Has pursuing your music affected your teen life in any way?

There are and always will be people who won’t like what you’re doing. Especially at my age, it’s not that easy to just do your thing and not care about what others say. People start judging you once you do something different, that’s just a fact. That’s the reason why I was a little scared to even press the upload button on Soundcloud. I just completely let go of all those negative people and just focused on the ones supporting me and what I’m doing. The fact that I started doing my thing and really got into making music the way I wanted to really brightened up my teen life in the best way.

Where do you find inspiration when writing a song?

Since I listen to a lot of music in my free time I get a lot of inspiration from other artists. My whole environment inspires me constantly. It can be people, nature or even a painting.

What inspired your track ‘Rarri’?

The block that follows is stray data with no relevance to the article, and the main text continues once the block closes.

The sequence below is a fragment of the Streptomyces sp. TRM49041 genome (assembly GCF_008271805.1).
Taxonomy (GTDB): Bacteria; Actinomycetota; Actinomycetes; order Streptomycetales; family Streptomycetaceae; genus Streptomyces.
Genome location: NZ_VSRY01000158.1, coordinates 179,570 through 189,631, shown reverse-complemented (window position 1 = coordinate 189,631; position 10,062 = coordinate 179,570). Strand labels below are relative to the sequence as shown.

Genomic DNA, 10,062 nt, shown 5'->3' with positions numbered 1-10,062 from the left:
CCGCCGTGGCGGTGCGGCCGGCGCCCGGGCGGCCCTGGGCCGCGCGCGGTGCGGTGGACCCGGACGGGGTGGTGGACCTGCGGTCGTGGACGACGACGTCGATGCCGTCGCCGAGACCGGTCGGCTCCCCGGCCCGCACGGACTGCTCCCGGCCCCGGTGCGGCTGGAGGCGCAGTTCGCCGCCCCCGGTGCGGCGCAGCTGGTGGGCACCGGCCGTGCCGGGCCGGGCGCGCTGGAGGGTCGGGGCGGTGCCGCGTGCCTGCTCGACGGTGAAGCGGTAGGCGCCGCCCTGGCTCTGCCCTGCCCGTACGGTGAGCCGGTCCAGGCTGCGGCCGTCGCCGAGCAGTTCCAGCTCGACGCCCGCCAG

I’m noticing that a lot of lyrics and music videos nowadays focus on showing off expensive cars, clothes and naked women shaking their butts. So the aim of ‘Rarri’ was creating something different to that and following an anti-materialistic vibe. When I wrote the song I wanted to create a contrast between using brand-slang and criticizing it at the same time. The message is basically looking beyond materialism and that all those expensive brands don’t improve a shitty personality.

What’s the story behind the video?

We wanted to outline the simple things in life. It was the first music video I ever did and I wanted to create an aesthetic video that portrays me the way I naturally am. We found amazing locations, waited for the perfect sunsets, and I strolled down the streets with a bike and got all my girls together.

Which artists do you look up to and why?

I could name a thousand artists I look up to. Alicia Keys, Amy Winehouse and Lauryn Hill are my favourite female artists of all time and I don’t think I have to explain that any further. Anderson .Paak is one of the most talented artists in my opinion. Childish Gambino and Frank Ocean are the most artistic and creative ones. Oh, and the last one for today has to be Daniel Caesar. That voice is just unreal.

Is there anyone you’d like to collaborate with one day?

I’d to collaborate with talented people like Tom Misch or French Kiwi Juice. These guys are just insane. A collab with Goldlink would be a dream or Tyler, the Creator, who is certainly the most chill person ever. The list could go on.

How would you describe the kind of music you make?